In Mumbai and other Indian cities, new strategies for sheltering the poor are in play. Will the government be able to scale up efforts to meet a global deadline?
A new study1 estimates that implementing SDGs in India by 2030 will cost a whopping $14.4 billion U.S. And high growth and redistribution itself are also not enough to help meet this massive financing need. According to a 2014 United Nations report, despite high economic growth, in 2010, one-third of the world’s 1.2 billion extreme poor lived in India alone. Given these constraints, it is likely that private sector financing will need to play a role if the SDGs are to be achieved.
One thing is clear: If the SDGs are to succeed, India will need to be at the forefront. Helen Clark, an administrator with the United Nations Development Program (UNDP), has already said that India’s role in meeting the SDGs is “pivotal.” “Without India, the world cannot achieve the SDGs.”
All hope is not lost. Already, there are lessons that can be learned from Indian cities.
After the Supreme Court’s 2010 mandate, Chennai led the way with 15 initial shelters 2. By 2014, 28 shelters were in place with plans to develop 40 more in 2015. Singh says that what Chennai hasn’t accomplished in numbers, it has made up for in creative efforts. The shelters in the eastern seaside city have beds, a luxury others around the country lack, and integrate much-needed services, including health checks and nutritious meals.
The Tamil Nadu state government, which Chennai falls under, has also provided a budget to establish 200 Amma Unavagam, which means “Mother Restaurant” in Tamil. The community kitchens provide the urban poor — many of whom are homeless — with cheap, hygienic and nutritious meals at subsidized rates of Rs 1 for breakfast and Rs 5 for lunch. Every day, these kitchens feed 100,000 of Chennai’s daily wage laborers, migrants, unorganized workers and homeless residents. The kitchens not only act as health food sources but also provide employment for the 16 women in charge of each Amma Unavagam. Originally from slum-based self-help groups, these women now earn Rs 300 ($4.54 U.S.) a day, running and maintaining the popular restaurants. The heavily subsidized model is one that Delhi is considering replicating.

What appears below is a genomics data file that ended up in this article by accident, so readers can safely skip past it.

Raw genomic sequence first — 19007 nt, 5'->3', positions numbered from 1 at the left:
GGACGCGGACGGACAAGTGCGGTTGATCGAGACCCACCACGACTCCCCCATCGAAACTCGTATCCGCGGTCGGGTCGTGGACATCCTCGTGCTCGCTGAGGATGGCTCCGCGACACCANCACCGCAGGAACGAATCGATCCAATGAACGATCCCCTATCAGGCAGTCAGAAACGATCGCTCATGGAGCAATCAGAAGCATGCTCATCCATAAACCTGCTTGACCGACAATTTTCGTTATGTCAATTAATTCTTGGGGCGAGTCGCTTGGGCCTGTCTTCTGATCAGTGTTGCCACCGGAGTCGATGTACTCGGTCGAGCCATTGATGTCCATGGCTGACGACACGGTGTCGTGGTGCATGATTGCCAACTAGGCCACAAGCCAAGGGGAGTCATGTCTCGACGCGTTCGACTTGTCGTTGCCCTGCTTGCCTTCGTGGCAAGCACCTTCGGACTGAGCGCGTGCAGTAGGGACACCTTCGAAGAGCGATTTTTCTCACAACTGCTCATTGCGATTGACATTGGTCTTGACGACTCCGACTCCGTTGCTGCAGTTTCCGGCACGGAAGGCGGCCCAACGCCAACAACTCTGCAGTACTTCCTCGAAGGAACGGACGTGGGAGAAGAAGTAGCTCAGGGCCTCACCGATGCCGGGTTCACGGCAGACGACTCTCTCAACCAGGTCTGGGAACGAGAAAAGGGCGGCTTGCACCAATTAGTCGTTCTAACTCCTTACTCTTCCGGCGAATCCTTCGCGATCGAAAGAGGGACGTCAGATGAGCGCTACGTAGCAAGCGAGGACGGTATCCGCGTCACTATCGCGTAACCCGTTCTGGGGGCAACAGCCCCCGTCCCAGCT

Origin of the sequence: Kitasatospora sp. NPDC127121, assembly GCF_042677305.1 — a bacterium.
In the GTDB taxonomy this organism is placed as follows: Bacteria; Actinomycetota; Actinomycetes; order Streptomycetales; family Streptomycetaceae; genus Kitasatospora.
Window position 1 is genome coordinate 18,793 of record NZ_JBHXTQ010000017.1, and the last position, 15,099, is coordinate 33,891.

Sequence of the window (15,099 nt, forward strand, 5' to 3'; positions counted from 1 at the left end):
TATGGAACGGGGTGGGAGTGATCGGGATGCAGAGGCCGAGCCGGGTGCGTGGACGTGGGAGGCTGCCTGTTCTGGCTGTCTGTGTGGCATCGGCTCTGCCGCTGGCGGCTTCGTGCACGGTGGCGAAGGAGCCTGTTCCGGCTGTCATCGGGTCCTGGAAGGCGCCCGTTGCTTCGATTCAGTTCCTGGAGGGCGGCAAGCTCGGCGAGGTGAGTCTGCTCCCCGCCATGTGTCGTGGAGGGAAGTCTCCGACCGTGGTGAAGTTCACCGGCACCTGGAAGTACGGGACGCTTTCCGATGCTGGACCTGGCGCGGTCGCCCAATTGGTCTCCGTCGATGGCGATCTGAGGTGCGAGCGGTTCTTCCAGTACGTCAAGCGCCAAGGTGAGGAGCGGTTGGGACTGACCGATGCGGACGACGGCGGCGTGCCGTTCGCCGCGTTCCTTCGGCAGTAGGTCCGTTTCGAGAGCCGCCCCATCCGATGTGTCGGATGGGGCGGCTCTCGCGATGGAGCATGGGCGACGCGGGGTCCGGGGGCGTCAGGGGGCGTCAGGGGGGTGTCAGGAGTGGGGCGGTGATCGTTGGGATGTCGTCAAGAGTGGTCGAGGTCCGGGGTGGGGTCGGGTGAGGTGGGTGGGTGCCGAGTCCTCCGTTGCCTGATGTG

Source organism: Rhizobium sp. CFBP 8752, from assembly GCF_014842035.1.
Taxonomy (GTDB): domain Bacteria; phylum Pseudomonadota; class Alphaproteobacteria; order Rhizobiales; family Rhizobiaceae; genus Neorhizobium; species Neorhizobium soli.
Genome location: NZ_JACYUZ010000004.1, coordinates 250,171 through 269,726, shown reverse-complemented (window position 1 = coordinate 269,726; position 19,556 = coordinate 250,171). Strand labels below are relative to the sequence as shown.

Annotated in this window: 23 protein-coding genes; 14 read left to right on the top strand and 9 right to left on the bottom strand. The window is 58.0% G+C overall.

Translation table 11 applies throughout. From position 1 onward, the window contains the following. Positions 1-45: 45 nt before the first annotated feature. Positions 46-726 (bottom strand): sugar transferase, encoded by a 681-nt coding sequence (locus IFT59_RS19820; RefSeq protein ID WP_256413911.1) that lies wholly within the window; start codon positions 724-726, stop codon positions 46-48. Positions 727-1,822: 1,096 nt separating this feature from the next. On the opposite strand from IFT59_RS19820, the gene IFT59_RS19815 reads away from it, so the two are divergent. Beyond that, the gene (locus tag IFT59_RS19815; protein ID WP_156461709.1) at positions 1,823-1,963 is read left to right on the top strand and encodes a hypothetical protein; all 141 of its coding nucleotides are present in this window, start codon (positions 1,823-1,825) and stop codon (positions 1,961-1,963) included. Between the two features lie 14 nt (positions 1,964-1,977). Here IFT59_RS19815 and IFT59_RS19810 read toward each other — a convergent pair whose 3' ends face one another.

If Delhi does adopt the canteens, the move would build off other strides the city has made since the court order. Five years on, local authorities recognized that despite the creation of shelters around the city, many homeless weren’t availing of the new infrastructure. The shelters were predominantly male only, women only, or for children — not accessible to families who wanted to be together. This resulted in the city opening 30 new shelters for families. Unlike Mumbai, Delhi now has 34 family shelters, one unique shelter for lactating mothers and 257 general night shelters.
But as Mumbai takes its time learning from cities like Chennai, NGOs have begun to experiment with their own salvos. One promising interim solution is ekShelter, a tent made from weather-resistant, locally available materials. Developed by Delhi-based Micro Home Solutions City Lab (mHS City Lab), the tents have proven popular in that city. The idea for ekShelter was born when architects from the think tank mapped the movement of homeless Delhi residents, watching how they erected their temporary shelters and, eventually, identifying a design problem that they could address. The problem they tackled was the technical difficulties inherent in anchoring temporary structures on hard pavements,” says Swati Janu, an architect at mHS City Lab. As a result, “many of them sleep on pavements dangerously close to vehicles.” With its self-supporting structure and easy-to-assemble form, the tent is an attempt to solve that problem.